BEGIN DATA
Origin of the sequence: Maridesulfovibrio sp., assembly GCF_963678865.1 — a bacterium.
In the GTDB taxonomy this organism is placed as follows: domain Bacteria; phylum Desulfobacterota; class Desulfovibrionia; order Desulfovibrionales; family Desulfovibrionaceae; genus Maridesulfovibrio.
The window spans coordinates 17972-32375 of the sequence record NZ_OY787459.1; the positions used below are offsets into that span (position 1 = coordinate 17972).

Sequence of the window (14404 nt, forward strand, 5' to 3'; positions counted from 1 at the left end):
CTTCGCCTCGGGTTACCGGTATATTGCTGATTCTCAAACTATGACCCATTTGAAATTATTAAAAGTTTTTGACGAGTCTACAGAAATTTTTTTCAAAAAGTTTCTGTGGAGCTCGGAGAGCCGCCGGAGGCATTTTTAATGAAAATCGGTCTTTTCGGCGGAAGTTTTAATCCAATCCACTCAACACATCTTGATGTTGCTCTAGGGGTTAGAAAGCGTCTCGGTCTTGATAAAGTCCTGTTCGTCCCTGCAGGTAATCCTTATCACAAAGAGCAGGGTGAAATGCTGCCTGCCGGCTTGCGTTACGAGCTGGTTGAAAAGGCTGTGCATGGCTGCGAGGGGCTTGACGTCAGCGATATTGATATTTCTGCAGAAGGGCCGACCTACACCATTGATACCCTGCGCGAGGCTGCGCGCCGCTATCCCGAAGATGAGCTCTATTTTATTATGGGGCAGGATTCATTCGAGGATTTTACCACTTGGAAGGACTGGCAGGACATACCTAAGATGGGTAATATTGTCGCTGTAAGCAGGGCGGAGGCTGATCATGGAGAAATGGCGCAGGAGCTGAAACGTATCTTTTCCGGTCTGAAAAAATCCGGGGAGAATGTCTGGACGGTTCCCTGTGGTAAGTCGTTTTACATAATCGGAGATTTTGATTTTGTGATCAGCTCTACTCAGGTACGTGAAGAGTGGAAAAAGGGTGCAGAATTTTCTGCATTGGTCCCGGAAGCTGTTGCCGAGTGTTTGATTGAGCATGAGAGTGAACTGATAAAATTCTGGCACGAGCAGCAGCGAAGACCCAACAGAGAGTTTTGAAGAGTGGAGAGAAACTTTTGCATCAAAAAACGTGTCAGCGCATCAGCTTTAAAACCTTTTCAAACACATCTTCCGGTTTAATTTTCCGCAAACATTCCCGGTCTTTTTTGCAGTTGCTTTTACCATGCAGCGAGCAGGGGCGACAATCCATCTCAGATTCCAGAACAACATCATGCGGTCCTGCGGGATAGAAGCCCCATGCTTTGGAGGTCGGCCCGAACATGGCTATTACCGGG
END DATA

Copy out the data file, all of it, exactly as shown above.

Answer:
Origin of the sequence: Maridesulfovibrio sp., assembly GCF_963678865.1 — a bacterium.
In the GTDB taxonomy this organism is placed as follows: domain Bacteria; phylum Desulfobacterota; class Desulfovibrionia; order Desulfovibrionales; family Desulfovibrionaceae; genus Maridesulfovibrio.
The window spans coordinates 17972-32375 of the sequence record NZ_OY787459.1; the positions used below are offsets into that span (position 1 = coordinate 17972).

Sequence of the window (14404 nt, forward strand, 5' to 3'; positions counted from 1 at the left end):
CTTCGCCTCGGGTTACCGGTATATTGCTGATTCTCAAACTATGACCCATTTGAAATTATTAAAAGTTTTTGACGAGTCTACAGAAATTTTTTTCAAAAAGTTTCTGTGGAGCTCGGAGAGCCGCCGGAGGCATTTTTAATGAAAATCGGTCTTTTCGGCGGAAGTTTTAATCCAATCCACTCAACACATCTTGATGTTGCTCTAGGGGTTAGAAAGCGTCTCGGTCTTGATAAAGTCCTGTTCGTCCCTGCAGGTAATCCTTATCACAAAGAGCAGGGTGAAATGCTGCCTGCCGGCTTGCGTTACGAGCTGGTTGAAAAGGCTGTGCATGGCTGCGAGGGGCTTGACGTCAGCGATATTGATATTTCTGCAGAAGGGCCGACCTACACCATTGATACCCTGCGCGAGGCTGCGCGCCGCTATCCCGAAGATGAGCTCTATTTTATTATGGGGCAGGATTCATTCGAGGATTTTACCACTTGGAAGGACTGGCAGGACATACCTAAGATGGGTAATATTGTCGCTGTAAGCAGGGCGGAGGCTGATCATGGAGAAATGGCGCAGGAGCTGAAACGTATCTTTTCCGGTCTGAAAAAATCCGGGGAGAATGTCTGGACGGTTCCCTGTGGTAAGTCGTTTTACATAATCGGAGATTTTGATTTTGTGATCAGCTCTACTCAGGTACGTGAAGAGTGGAAAAAGGGTGCAGAATTTTCTGCATTGGTCCCGGAAGCTGTTGCCGAGTGTTTGATTGAGCATGAGAGTGAACTGATAAAATTCTGGCACGAGCAGCAGCGAAGACCCAACAGAGAGTTTTGAAGAGTGGAGAGAAACTTTTGCATCAAAAAACGTGTCAGCGCATCAGCTTTAAAACCTTTTCAAACACATCTTCCGGTTTAATTTTCCGCAAACATTCCCGGTCTTTTTTGCAGTTGCTTTTACCATGCAGCGAGCAGGGGCGACAATCCATCTCAGATTCCAGAACAACATCATGCGGTCCTGCGGGATAGAAGCCCCATGCTTTGGAGGTCGGCCCGAACATGGCTATTACCGGG